January 31, 2012

Women Affected by New Definitions for Mental Disorders {featured news}

The current process of revising the definitions for a range of mental disorders listed in the Diagnostic and Statistical Manual of Mental Disorders (DSM), has received quite a bit of attention in the media lately, in particular for how it may include or exclude people from qualifying for covered treatment. This article sums up some of the controversy around definitions for autism (a tightening of the criteria) and depression (a widening to include grieving after bereavement), and adding other definitions that include “binge eating disorder” (out-of-control bingeing, complete with self-loathing) “premenstrual dysphoric disorder” (a condition in which a woman has severe depression symptoms, irritability, and tension before menstruation) and “attenuated psychosis syndrome” (delusional thinking).

I was glad to see premenstrual dysphoric disorder recognized as the painful disorder it is. Women's premenstrual- and menstrual sufferings are too often silenced or belittled while in fact an estimated 75% of women suffer from premenstrual syndrome (PMS) during their childbearing years. Premenstrual dysphoric disorder (PMDD) affects between 3% and 8% of women during the years when they are having menstrual periods. Steps to ensure covered treatment for this disorder seems overdue if anything.

Since 2000, antidepressants and a form of birth control pill have been federally approved to treat PMDD. Still there are critics arguing against including PMDD in the manual, saying that it may increase "the likelihood of being treated for what is normal behavior, or close enough," an argument which yet again dismisses a female specific illness as real and worthy of proper recognition as such.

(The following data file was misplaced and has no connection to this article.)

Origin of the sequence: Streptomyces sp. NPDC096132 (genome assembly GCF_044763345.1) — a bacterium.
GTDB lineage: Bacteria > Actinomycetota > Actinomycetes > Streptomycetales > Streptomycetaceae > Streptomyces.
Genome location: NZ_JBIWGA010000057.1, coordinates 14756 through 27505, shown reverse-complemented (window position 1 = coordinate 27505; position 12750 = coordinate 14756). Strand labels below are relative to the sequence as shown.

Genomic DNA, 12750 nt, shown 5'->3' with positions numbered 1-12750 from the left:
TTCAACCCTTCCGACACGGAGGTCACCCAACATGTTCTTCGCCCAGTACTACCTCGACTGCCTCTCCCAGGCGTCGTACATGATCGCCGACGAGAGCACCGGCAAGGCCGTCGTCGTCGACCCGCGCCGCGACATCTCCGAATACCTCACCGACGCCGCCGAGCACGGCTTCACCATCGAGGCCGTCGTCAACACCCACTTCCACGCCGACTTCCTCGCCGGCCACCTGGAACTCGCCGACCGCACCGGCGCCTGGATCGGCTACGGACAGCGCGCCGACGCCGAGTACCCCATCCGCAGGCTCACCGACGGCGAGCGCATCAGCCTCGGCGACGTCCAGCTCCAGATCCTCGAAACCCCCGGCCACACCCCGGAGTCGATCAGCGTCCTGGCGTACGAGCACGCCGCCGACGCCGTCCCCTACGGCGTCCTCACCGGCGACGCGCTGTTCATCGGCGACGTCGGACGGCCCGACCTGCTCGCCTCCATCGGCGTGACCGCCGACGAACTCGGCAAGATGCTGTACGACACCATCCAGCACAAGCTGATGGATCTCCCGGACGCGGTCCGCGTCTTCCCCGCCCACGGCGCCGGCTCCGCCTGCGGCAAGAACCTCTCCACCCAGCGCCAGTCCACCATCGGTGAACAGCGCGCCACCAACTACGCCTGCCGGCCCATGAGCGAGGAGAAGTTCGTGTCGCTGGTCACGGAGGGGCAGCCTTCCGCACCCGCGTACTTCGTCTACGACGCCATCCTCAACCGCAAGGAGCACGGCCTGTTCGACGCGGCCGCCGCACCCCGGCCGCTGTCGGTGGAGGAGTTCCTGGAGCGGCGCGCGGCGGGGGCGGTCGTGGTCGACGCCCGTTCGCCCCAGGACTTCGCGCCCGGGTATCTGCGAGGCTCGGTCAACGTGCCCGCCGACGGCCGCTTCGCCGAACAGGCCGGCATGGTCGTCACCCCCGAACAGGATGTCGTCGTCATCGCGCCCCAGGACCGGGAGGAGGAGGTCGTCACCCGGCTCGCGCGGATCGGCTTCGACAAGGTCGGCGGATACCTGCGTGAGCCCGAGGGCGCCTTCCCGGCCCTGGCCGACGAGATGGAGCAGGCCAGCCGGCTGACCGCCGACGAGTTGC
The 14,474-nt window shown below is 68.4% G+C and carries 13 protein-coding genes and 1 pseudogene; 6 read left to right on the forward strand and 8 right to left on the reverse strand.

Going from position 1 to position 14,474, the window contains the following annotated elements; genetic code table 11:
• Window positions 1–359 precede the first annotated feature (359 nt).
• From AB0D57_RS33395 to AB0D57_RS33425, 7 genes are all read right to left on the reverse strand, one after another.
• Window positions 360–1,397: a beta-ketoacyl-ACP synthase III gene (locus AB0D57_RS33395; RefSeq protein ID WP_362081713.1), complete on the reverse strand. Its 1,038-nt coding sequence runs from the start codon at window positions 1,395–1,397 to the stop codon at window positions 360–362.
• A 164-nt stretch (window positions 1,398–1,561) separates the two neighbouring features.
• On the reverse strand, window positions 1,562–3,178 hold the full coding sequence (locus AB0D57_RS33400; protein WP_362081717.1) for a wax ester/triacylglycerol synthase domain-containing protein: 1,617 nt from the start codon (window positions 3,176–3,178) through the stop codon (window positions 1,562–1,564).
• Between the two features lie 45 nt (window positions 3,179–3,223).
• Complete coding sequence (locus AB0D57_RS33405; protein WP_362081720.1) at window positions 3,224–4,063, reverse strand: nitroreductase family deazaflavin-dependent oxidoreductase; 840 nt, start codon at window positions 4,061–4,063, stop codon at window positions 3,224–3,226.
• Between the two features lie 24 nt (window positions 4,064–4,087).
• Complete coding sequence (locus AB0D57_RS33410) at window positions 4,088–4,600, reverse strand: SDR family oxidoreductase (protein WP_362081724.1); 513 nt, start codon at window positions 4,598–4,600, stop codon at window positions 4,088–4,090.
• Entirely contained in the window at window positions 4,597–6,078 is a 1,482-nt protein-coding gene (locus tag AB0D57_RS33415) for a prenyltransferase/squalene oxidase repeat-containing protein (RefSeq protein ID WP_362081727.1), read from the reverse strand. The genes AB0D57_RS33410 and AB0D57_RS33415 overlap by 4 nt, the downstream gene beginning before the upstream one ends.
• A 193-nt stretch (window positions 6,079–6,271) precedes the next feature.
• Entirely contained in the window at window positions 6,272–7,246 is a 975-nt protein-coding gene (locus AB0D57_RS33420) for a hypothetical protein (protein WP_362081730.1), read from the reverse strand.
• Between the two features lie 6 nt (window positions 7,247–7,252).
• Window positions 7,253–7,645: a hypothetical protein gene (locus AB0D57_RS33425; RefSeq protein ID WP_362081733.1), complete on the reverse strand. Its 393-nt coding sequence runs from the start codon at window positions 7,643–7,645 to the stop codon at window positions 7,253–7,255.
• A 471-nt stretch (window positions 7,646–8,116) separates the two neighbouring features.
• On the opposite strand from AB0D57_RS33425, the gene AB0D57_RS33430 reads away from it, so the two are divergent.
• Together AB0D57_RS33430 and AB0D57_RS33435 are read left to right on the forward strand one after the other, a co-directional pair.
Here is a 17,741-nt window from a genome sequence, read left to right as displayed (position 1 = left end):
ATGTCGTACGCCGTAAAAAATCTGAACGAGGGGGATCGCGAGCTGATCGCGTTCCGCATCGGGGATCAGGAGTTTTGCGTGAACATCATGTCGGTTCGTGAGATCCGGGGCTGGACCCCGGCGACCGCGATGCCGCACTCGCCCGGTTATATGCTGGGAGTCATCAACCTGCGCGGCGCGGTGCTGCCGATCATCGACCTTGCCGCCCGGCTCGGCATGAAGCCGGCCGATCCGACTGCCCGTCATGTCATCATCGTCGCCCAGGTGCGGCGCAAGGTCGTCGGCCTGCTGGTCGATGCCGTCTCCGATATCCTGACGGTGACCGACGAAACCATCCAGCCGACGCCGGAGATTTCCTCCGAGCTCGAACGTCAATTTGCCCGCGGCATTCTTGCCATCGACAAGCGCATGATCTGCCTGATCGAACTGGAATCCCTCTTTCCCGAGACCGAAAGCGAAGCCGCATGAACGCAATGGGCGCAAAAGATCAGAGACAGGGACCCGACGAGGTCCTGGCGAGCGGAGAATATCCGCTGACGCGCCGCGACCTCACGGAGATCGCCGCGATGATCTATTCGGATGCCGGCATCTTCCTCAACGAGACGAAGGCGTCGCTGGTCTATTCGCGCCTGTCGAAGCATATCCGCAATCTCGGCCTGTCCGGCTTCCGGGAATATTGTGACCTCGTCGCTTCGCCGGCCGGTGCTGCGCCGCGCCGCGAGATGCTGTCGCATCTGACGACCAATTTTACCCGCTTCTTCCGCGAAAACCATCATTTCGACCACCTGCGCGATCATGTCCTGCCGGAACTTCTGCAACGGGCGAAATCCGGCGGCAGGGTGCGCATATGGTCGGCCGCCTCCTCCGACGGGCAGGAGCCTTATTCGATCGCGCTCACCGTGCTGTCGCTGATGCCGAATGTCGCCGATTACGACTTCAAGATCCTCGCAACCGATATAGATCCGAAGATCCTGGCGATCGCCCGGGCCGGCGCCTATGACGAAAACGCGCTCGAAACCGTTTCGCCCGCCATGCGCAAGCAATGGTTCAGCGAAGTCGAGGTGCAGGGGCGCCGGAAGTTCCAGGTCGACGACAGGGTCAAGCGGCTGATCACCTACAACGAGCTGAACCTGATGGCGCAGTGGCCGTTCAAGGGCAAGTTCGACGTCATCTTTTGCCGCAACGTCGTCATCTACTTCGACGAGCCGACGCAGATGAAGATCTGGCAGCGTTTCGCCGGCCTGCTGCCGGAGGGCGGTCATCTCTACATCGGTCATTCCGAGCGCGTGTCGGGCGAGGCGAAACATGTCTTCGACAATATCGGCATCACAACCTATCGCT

Including PMDD in the DSM has stirred passionate protests for decades. When the American Psychiatric Association considered adding the diagnostic category to the 1994 edition of the manual, "women’s health activists argued that the diagnosis pathologized the menstrual cycle and would stigmatize many women by wrongly labeling them mentally ill, and put them in jeopardy of discrimination at the workplace or in child custody battles." Opposed to which, Dr. Peter J. Schmidt, a psychiatrist with the National Institute of Mental Health, has argued that "making the diagnosis official would validate the experiences of women who have PMDD, increase the odds that health insurers would cover treatments for it, and spur additional research and development of new therapies by drug companies." Notes Dr. Susan R. Johnson, a University of Iowa obstetrician-gynecologist, "while societal stigma against mental illness is a serious problem, it is not a reason to avoid acknowledging PMDD. It would be like saying, ‘Well, let’s say there is no major depressive disorder because we don’t want people to be stigmatized as having this condition,’ even when it has a biological basis and can be treated."(A Clash of Science and Politics Over PMS)

For now, these revisions are still in play; the completed manuscript for the manual is due to the printer in December. The proposed revisions are available online at this website. In spring 2012, the website will be open for a third and final round of comments from visitors, which will then be reviewed by work groups for consideration of additional changes.

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